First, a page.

• Get notified of new titles in your favorite genres by selecting your Preferred Categories in your Profile. Click here for more profile suggestions.
  • Submit Feedback (reviews, ratings, notes, links, recommendation plans. Though you may not be leaving full reviews, please know that publishers appreciate any feedback you provide, such as if you will be purchasing the title for your collection, or if the title will be used in any special programs (such as a book club), etc. Here are more tips for leaving librarian feedback.

Spread the word!   

Have you found NetGalley helpful in discovering and reading new titles? Have you cultivated any publisher or author relationships after reading the title from NetGalley? Were you better able to make purchasing decisions and then recommend titles to patrons because you accessed the title via NetGalley? If you answered “Yes” to any of these (or all of them!) please keep NetGalley in mind when talking with your colleagues so they can also benefit from our service.

And keep an eye out for our monthly Library Edition newsletter, which feature titles hand-picked for librarians by our publishers—and forward it to your colleagues!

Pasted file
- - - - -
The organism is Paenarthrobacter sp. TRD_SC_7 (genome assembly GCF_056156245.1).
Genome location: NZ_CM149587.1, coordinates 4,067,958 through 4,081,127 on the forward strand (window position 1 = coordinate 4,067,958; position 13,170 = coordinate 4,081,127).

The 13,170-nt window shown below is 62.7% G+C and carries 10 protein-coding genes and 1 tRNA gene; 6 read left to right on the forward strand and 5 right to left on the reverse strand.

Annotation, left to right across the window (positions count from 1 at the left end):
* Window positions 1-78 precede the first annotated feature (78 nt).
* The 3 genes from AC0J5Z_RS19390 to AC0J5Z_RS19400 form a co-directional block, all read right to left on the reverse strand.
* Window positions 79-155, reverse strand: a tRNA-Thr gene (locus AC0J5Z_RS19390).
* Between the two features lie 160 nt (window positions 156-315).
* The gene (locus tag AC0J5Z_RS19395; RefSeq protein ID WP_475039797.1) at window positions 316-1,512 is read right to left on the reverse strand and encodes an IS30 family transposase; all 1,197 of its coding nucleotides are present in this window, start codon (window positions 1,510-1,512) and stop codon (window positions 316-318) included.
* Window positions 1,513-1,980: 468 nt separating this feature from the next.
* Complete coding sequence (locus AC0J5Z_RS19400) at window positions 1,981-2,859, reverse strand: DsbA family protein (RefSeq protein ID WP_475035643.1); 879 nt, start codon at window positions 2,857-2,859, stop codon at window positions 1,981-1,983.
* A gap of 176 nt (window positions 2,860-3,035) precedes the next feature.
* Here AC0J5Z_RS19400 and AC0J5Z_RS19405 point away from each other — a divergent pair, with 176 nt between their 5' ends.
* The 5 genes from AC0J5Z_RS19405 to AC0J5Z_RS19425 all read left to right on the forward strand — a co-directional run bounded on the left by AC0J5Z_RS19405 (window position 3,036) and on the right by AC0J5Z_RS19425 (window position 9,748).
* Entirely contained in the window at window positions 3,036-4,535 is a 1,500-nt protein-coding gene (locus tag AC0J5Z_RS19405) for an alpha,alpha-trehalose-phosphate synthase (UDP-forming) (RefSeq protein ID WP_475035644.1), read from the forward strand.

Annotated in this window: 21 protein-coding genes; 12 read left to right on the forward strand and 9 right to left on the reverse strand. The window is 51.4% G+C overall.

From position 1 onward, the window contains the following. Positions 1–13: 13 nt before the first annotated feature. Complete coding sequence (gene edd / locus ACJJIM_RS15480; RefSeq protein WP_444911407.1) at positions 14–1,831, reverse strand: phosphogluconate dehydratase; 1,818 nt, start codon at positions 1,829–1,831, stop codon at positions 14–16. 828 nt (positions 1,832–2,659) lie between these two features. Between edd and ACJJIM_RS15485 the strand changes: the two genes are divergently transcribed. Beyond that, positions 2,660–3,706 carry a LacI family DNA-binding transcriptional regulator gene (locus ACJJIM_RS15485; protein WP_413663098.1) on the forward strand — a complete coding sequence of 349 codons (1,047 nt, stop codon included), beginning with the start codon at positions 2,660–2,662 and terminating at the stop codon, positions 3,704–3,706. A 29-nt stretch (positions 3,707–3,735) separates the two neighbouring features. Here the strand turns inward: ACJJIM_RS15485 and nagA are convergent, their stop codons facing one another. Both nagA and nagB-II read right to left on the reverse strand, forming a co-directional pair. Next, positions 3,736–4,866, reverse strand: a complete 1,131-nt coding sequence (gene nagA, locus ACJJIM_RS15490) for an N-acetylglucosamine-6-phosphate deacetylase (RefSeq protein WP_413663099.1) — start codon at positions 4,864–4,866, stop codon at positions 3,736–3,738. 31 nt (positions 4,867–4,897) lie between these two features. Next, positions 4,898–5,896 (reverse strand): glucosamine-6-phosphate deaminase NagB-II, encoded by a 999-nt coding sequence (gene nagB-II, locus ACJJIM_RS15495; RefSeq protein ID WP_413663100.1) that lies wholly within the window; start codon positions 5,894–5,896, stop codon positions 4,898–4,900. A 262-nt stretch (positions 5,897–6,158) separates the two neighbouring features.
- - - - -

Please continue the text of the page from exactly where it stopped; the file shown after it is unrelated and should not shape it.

We love to hear from you!

Your enthusiasm for books is contagious and makes us want to provide the best service we can to better help you. Please feel free to reach out to our support team here or leave a comment below or on our Facebook page. If you’ll be at BookExpo America this May in NYC, we’d love to meet with you. Keep an eye out for an email soon with details.

Happy reading!
Tarah Theoret
Community Manager

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News from NetGalley

Subject: Open this Bookish Email (Please)
Susan Ruszala, NetGalley President

I spend an alarming amount of time thinking about how to get readers recommending new books on NetGalley. And probably an equally alarming amount of time as a book consumer: weekly library trips, purchasing books of all formats and genres, from all kinds of outlets, reading book reviews, joining book clubs…the list goes on. As a result, I receive a TRULY alarming number of emails advertising books.

This week we conducted an informal study on book-related email subject lines. Over the course of 4 days,  I received nearly 100 emails advertising books and made a few fascinating observations. What makes you open emails?